The application of the taxonomy reveals similarities and differences between the two studies. The interaction context and exposure setting are categorized similarly and there are no differences within the taxonomy part of team characteristics. The categorization of degree of robot autonomy is also comparable in both studies. However, there are also at least three aspects in which the studies differ essentially: the field of application, the robot task specification and the morphology. These differences are important when interpreting results. Both studies compare a robot’s movement being anthropomorphic or technical. However, while in Kuz et al.’s  experiment the robot’s movement is a means to an end, i.e. the movement is needed in order to fulfill the task of manipulation, the robot movement in the study of Riek et al.  is the central variable, as this actually is the robot’s task: information exchange via gestures. Moreover, the robots differ greatly regarding their appearance (technical vs. anthropomorphic design). These differences might explain the contradicting results as they show that even though both focused on a robot’s movement, they, in fact, did research on completely different HRI scenarios which cannot be assessed as equal, since movement had dissimilar functions.
So, to answer the question: “Different results or different HRI scenarios?”, the taxonomy illustrates that a comparison of the two study results would resemble a comparison of apples and oranges because, in fact, these are completely different scenarios.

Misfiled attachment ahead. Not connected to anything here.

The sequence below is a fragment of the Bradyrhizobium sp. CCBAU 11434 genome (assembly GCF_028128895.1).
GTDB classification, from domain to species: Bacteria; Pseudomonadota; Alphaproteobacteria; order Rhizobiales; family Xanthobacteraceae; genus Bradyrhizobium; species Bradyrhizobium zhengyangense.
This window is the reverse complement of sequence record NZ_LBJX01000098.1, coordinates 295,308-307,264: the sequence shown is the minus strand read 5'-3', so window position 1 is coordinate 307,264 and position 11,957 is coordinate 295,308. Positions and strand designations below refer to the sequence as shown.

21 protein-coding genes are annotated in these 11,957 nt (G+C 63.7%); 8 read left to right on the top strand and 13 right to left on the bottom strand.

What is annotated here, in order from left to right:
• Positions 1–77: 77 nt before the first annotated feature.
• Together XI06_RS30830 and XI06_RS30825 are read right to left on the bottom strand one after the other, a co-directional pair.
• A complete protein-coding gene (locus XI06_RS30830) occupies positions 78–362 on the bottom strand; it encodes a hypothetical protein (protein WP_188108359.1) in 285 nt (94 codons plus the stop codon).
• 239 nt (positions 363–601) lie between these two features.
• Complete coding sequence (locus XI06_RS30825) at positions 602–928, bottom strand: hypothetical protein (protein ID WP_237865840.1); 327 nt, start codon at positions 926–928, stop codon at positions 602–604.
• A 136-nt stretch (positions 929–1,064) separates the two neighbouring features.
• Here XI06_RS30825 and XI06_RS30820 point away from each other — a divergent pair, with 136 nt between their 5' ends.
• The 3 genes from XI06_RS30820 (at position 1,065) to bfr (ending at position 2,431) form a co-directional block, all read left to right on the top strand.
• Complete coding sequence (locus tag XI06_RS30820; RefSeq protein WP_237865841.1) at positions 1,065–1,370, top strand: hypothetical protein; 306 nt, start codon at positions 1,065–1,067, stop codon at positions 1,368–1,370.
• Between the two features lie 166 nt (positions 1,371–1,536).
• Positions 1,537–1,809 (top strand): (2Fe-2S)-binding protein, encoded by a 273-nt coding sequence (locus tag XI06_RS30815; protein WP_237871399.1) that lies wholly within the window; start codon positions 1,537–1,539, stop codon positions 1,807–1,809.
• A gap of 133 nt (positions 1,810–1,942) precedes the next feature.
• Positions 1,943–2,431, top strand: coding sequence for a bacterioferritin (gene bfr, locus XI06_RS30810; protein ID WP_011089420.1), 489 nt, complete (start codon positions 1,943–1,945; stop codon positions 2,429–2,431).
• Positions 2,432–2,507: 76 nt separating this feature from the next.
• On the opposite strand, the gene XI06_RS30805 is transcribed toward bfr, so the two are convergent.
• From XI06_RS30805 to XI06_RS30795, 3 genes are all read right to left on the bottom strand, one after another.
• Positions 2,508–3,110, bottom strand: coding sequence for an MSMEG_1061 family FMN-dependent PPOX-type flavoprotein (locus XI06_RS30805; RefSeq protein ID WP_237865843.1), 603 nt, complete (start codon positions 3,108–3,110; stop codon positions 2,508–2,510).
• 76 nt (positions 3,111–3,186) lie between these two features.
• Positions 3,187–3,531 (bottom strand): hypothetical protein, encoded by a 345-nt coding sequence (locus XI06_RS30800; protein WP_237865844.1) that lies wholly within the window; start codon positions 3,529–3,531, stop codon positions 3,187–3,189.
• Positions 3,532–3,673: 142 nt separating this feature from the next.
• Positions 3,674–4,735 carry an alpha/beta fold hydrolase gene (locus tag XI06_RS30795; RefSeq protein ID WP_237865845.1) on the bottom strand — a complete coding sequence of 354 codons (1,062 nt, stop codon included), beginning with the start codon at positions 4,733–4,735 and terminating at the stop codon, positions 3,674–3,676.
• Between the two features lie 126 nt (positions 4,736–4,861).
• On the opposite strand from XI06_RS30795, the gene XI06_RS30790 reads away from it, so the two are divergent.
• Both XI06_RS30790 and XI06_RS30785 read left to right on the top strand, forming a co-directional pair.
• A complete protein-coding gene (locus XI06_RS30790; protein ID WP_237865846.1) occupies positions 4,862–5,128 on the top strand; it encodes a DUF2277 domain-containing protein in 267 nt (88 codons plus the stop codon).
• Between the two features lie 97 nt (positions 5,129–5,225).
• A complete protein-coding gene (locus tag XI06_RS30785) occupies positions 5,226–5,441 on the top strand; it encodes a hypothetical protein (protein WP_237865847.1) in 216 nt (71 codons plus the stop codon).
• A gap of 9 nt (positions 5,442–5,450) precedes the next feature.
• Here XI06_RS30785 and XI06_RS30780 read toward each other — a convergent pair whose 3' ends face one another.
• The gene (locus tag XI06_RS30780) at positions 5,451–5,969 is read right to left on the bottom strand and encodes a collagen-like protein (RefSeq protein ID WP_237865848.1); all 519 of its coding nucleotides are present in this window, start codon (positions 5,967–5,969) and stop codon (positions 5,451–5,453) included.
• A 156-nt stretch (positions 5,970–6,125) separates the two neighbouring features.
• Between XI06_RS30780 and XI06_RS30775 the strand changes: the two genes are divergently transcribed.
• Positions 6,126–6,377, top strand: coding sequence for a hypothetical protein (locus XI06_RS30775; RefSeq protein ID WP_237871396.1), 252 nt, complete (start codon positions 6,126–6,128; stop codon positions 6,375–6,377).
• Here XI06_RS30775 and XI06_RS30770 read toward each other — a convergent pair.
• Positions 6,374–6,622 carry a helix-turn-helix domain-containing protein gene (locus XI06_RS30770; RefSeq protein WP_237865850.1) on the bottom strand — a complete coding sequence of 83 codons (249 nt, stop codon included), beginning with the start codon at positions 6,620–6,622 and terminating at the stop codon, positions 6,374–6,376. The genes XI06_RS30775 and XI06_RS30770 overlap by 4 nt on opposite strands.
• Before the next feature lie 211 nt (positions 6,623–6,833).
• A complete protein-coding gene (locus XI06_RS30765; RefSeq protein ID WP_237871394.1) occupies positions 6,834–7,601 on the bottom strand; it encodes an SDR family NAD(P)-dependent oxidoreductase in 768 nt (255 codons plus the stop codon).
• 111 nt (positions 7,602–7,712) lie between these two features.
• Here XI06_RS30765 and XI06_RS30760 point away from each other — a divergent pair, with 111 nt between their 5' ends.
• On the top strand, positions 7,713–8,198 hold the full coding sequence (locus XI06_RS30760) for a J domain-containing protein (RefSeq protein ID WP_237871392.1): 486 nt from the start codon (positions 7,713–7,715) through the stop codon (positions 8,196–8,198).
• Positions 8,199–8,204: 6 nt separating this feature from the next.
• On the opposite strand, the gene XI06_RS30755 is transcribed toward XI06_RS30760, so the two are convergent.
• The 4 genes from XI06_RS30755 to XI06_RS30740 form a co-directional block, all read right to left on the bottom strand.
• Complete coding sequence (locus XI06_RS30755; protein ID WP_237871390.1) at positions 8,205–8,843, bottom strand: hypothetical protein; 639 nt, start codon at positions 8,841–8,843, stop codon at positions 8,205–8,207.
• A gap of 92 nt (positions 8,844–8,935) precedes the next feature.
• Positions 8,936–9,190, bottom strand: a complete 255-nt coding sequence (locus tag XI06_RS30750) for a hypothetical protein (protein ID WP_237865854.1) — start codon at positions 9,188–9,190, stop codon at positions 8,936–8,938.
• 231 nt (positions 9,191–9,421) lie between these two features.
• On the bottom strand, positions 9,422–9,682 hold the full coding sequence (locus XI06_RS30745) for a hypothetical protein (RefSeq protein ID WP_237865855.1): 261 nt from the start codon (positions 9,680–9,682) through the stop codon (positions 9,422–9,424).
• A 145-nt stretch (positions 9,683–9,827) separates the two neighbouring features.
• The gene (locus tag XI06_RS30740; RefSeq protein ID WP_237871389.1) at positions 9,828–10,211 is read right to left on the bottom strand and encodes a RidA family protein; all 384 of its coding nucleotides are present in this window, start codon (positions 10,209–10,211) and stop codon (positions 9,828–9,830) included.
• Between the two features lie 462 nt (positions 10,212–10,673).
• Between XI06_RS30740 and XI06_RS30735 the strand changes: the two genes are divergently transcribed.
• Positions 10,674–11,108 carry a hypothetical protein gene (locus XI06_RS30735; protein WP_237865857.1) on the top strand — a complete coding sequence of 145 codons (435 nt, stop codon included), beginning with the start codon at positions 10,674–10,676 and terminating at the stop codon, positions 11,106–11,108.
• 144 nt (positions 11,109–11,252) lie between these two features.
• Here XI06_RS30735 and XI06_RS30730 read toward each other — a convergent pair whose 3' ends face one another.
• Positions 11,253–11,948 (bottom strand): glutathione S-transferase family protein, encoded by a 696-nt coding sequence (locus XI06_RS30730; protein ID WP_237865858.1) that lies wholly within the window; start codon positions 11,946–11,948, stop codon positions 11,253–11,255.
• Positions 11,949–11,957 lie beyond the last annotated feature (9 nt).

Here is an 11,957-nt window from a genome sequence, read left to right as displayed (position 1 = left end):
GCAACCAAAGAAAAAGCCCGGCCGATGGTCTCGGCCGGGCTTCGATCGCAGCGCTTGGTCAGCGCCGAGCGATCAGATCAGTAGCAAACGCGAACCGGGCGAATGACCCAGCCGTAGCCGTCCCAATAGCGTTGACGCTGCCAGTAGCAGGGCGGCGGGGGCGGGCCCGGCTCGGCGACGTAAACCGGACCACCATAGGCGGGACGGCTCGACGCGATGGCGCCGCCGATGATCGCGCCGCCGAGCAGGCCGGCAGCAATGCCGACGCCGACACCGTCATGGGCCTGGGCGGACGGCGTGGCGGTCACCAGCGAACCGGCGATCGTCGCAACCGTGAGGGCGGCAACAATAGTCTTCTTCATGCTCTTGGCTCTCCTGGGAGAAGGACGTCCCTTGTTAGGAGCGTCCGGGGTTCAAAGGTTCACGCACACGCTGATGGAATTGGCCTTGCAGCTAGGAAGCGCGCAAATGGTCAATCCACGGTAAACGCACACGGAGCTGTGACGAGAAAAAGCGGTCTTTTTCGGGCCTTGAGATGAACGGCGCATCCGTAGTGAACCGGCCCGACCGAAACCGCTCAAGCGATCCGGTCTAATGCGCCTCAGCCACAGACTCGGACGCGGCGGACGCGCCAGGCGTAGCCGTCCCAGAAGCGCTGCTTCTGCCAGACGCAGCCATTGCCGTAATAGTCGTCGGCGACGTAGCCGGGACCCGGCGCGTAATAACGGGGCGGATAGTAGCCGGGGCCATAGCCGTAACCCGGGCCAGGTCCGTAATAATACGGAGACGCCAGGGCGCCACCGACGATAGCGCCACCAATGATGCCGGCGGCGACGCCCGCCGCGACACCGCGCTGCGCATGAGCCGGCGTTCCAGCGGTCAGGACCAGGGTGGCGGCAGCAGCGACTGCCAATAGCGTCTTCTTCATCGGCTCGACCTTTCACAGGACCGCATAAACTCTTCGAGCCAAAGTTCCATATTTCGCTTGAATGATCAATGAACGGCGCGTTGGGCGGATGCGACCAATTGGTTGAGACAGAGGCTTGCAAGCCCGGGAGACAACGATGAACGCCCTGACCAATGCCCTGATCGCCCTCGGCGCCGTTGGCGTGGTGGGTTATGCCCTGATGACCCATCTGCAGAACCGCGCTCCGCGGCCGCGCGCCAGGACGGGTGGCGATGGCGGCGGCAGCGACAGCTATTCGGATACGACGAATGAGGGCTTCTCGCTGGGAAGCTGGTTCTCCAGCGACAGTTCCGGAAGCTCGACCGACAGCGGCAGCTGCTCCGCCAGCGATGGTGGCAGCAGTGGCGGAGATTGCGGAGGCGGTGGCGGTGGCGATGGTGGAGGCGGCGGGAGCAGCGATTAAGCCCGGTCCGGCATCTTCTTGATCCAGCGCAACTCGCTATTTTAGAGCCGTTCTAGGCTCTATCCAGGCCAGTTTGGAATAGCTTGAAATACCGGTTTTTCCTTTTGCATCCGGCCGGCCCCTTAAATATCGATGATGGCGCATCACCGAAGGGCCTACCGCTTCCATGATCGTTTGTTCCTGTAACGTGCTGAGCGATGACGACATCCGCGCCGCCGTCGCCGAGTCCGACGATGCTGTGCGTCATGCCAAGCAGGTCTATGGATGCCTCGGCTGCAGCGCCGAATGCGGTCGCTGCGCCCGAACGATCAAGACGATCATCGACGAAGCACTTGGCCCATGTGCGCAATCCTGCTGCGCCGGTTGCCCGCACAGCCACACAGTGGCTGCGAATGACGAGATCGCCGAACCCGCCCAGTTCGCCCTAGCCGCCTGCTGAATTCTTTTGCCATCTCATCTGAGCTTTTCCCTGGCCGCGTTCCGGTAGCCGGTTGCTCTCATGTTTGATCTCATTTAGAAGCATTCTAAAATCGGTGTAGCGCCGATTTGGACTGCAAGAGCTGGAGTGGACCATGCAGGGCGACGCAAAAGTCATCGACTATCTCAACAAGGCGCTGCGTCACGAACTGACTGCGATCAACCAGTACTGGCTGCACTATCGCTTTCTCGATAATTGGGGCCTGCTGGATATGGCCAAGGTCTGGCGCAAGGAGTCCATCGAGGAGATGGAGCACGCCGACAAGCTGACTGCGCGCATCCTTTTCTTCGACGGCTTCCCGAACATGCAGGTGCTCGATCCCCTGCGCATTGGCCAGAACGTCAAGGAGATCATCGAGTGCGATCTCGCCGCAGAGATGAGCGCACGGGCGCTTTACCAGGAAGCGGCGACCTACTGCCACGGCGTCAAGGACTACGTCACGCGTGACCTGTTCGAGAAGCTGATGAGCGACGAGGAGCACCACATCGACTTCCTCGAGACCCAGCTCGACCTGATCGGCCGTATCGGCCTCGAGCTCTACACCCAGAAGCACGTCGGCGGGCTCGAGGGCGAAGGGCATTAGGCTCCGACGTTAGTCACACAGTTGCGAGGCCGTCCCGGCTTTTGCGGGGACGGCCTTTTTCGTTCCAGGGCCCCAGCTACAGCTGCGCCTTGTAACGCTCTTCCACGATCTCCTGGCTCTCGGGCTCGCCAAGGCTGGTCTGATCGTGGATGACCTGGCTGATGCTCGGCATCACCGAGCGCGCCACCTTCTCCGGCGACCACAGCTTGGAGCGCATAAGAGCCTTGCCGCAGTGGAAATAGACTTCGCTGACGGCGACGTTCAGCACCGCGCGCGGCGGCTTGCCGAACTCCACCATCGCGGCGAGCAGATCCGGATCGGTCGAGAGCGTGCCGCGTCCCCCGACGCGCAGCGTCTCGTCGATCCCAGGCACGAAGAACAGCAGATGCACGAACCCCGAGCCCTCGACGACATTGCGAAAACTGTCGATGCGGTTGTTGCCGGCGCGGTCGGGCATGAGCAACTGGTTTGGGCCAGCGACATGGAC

The exemplified application of the taxonomy to both fictional and real examples shows its strength by enabling a structured comparison of very different HRIs revealing similarities and differences. Hence, the taxonomy has a broad practical applicability to top-down classifications of existing HRI scenarios which can be the basis for precise interventions in order to optimize HRI. Moreover, the taxonomy serves as a basis to decide whether studies are comparable and if an overall interpretation is valid. Additionally, the taxonomy enables the identification of dimensions on which HRI studies differ. This is the foundation for more generalized insights, as such structured comparisons and categorizations allow meta-analyses. There already exists a rich and rising research body. However, the interaction context, the robot and the team characteristics of the individual studies differ considerably. Are implications of results obtained in studies with a therapeutic zoomorphic robot still valid for studies utilizing a single-arm industrial robot in a manufacturing domain? The generalizability of insights from single studies is always problematic. The proposed descriptive HRI taxonomy facilitates HRI research, as it illustrates similarities and highlights differences of actual scenarios. Furthermore, the taxonomy offers a framework for experimental study setups, as the predefined categories propose a structured graduation on each HRI-dimension. By following such structured research actions, it will be possible to tell which detailed aspects of HRI might have a beneficial impact to enable a safe and efficient teamwork between humans and robots.
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Open Access funding provided by Projekt DEAL. This article is based on an earlier published short essay in baua:Fokus, an online publication platform of the Federal Institute for Occupational Safety and Health (Germany) . The HRI taxonomy was developed as part of the project “Mensch-Roboter-Teams (F2369)”, funded by the Federal Institute for Occupational Safety and Health (BAuA), and together with HFC Human-Factors-Consult GmbH.
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Onnasch, L., Roesler, E. A Taxonomy to Structure and Analyze Human–Robot Interaction. Int J of Soc Robotics (2020). https://doi.org/10.1007/s12369-020-00666-5
- Human–robot interaction
- Collaborative robots
- HRI framework
- Robot morphology